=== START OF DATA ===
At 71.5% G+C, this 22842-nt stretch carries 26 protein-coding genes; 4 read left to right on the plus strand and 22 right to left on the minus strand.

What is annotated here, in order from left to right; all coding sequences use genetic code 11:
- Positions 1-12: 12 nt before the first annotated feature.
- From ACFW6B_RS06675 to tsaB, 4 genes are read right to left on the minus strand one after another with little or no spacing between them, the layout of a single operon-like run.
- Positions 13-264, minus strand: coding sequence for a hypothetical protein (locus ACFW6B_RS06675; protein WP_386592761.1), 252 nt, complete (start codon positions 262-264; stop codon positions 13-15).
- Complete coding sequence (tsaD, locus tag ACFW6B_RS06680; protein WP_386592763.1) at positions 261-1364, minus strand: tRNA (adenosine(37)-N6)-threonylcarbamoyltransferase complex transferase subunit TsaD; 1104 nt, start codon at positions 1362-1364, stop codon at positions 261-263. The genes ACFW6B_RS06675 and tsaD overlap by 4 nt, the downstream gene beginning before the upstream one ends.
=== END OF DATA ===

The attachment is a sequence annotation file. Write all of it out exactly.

At 71.5% G+C, this 22842-nt stretch carries 26 protein-coding genes; 4 read left to right on the plus strand and 22 right to left on the minus strand.

What is annotated here, in order from left to right; all coding sequences use genetic code 11:
- Positions 1-12: 12 nt before the first annotated feature.
- From ACFW6B_RS06675 to tsaB, 4 genes are read right to left on the minus strand one after another with little or no spacing between them, the layout of a single operon-like run.
- Positions 13-264, minus strand: coding sequence for a hypothetical protein (locus ACFW6B_RS06675; protein WP_386592761.1), 252 nt, complete (start codon positions 262-264; stop codon positions 13-15).
- Complete coding sequence (tsaD, locus tag ACFW6B_RS06680; protein WP_386592763.1) at positions 261-1364, minus strand: tRNA (adenosine(37)-N6)-threonylcarbamoyltransferase complex transferase subunit TsaD; 1104 nt, start codon at positions 1362-1364, stop codon at positions 261-263. The genes ACFW6B_RS06675 and tsaD overlap by 4 nt, the downstream gene beginning before the upstream one ends.